Toyota builds autonomous drift Supra, for safety reasons

Posted on

Do you remember the electric, autonomous drift DeLorean built by researchers at Stanford University? It’s hard to forget, but now those researchers have a new toy. Toyota has joined the good folks at Stanford’s Dynamic Design Lab, and it’s brought a Supra for the ride. However, this Supra is not like any other Supra. Like the electric DeLorean, it is designed to drift autonomously. Watch it in action in the video above.

The aim of this project is to bring together the instincts of professional drivers and automated driving technology, and then design new active safety technology that uses what has been learned.

“The reality is that every driver has vulnerabilities and to avoid a crash, drivers often have to perform maneuvers that are beyond their capabilities,” said Gill Pratt, TRI (Toyota Research Institute) CEO and Chief Scientist at Toyota. “Through this project, TRI will learn from some of the world’s most skilled drivers to develop advanced control algorithms that enhance people’s driving skills and keep people safe.”

The new Supra is meant to go beyond what Stanford has already done with its proof-of-concept. At this stage, Toyota is trying to apply the autonomous engineering architecture to actual vehicle platforms. The drift Supra you see here is the first to surface. TRD offered its help to make it the race car drifter that it is, but technical details of the car were not specified by Toyota. The car is able to enter and hold a drift without driver input on a slip path, which is kind of trippy to look at.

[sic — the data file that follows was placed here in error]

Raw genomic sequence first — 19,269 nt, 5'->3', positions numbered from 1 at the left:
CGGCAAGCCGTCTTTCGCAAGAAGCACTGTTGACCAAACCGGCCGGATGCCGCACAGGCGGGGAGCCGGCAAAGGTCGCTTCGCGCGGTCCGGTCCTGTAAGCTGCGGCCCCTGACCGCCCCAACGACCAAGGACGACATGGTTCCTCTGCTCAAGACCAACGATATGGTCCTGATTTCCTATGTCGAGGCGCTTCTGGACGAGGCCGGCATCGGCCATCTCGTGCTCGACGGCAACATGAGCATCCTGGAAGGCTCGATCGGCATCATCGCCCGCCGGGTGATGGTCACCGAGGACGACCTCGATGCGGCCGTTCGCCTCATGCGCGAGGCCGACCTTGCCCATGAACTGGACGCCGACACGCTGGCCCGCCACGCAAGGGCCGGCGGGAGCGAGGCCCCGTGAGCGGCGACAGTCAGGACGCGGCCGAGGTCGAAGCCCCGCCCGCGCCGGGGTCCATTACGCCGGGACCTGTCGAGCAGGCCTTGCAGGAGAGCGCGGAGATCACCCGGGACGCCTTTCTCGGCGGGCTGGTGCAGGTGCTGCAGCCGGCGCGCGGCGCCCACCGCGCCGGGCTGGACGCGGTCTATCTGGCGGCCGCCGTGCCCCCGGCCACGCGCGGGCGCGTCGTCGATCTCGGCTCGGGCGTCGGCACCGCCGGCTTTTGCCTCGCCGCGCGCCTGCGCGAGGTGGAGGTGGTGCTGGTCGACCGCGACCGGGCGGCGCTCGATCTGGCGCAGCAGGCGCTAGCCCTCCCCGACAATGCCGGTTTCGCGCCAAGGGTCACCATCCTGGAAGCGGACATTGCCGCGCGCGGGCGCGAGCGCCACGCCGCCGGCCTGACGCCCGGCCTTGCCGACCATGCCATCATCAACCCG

“Since 2008, our lab has taken inspiration from human race cars to design algorithms that enable automated vehicles to handle the most challenging emergencies,” said Professor Chris Gerdes of Stanford University’s Dynamic Design Laboratory. “Through this research, we have the opportunity to take these ideas much closer to saving lives on the road.”

There is still no clear timeline for the technology being tested here to appear in a production car. However, Toyota says it plans to “widely share the research so that Toyota and other automakers can put it to use on the road.”

Related video: